All posts by Rhonda McClure

About Rhonda McClure

Rhonda R. McClure, Senior Genealogist, is a nationally recognized professional genealogist and lecturer. Before joining American Ancestors/NEHGS in 2006, she ran her own genealogical business for 18 years. She was a contributing editor for Heritage Quest Magazine, Biography magazine and was a contributor to The History Channel Magazine and American History Magazine. In addition to numerous articles, she is the author of twelve books including the award-winning The Complete Idiot’s Guide to Online Genealogy, Finding your Famous and Infamous Ancestors and Digitizing Your Family History. She is the editor of the 6th edition of the Genealogist’s Handbook for New England Research, available in our bookstore. When she isn’t researching and writing about family history, she spends her time writing about ice hockey, covering collegiate to NHL teams and a couple of international teams. Her work has allowed her the privilege of attending and covering the 2018 Winter Olympics in PyeongChang, Korea and the 2020 Summer Olympics in Tokyo, Japan.

From Cento to America

A few years ago, as I was looking into what NEHGS’ collection held on Italian research subjects, I came across a manuscript that was created in 1954 by a woman who was interested in documenting the Italians of Kingston, Massachusetts. The Coming of Italians to Kingston by Esther DiMarzo was digitized and is available on our web site. It covers those who first appeared in records in Kingston from about 1899 to 1912. Esther primarily relied on tax lists and vital records and, when possible, included a few stories and information from descendants who were still in Kingston at the time of her compilation. Continue reading From Cento to America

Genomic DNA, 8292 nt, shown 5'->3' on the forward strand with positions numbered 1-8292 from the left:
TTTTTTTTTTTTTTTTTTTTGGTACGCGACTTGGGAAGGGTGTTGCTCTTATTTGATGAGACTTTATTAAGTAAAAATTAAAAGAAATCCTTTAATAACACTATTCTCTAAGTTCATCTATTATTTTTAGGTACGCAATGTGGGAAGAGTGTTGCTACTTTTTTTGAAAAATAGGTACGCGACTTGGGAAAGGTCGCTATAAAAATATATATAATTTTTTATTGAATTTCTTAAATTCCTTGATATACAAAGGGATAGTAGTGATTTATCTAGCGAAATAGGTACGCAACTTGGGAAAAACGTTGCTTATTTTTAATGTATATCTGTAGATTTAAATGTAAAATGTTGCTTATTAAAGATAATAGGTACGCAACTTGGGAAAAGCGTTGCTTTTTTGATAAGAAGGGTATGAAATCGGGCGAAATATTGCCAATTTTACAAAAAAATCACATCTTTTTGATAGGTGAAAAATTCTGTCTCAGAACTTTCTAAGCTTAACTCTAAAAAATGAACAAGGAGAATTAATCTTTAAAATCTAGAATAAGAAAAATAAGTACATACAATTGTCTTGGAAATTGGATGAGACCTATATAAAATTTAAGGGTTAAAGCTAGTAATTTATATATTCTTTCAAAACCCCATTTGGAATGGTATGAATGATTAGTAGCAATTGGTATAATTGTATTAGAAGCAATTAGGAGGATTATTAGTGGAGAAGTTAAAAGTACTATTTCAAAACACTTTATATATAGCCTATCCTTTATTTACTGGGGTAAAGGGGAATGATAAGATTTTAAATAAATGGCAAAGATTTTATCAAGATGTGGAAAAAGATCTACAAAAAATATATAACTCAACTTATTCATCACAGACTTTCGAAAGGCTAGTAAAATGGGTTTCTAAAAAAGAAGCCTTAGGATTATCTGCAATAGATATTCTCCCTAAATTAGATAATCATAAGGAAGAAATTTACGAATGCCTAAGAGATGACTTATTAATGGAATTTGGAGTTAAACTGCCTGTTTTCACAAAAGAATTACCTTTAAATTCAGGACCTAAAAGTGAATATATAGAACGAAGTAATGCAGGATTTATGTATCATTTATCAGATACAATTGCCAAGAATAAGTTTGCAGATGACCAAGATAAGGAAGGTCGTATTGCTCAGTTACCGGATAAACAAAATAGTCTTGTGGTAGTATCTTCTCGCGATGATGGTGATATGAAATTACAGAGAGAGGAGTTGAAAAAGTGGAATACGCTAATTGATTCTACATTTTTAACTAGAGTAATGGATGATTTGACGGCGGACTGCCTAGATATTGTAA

Fraternally yours

Fraternal organizations are not as commonplace for most people today as they were back in the mid-1800s on through the twentieth century. Our ancestors joined these groups for camaraderie, financial support regarding burials, insurance, and more. There were hundreds of such organizations, some of which popped up for just a brief few years. Continue reading Fraternally yours

Weeding by another name

Figure 1. Click on images to expand them

Whenever I am working in records or sites from another country – and thus not in the English language – I do my best to leave them in that language, especially if my only option for translation is that which is built into the browser software. A recent consultation request brought this issue front and center.

The request for the consultation was confirmation that the two families the researcher had found in the 1910 census were indeed the same family. Continue reading Weeding by another name

Czech surnames

krejci-1-1024x819While working on a research problem in preparation for a consultation, I wanted to determine how common the surname Kucera was in the Czech Republic. A name that seems fairly unusual here in the United States is often as common as Smith back in the old country. I found a web site, Czech Surnames, that gave a great deal of information about the origins of different Czech surnames, but also had a listing of the top 20 most popular surnames in the country for the years 1937, 1964, and 1996. I discovered that Kucera, which means “curly,” was and is the ninth most common surname in the country. For the research problem in the consultation this was not necessarily good news, but it substantiated the above premise. Continue reading Czech surnames

Hunting for a church

First Presbyterian Church of Chester NY
The First Presbyterian Church of Chester, New York.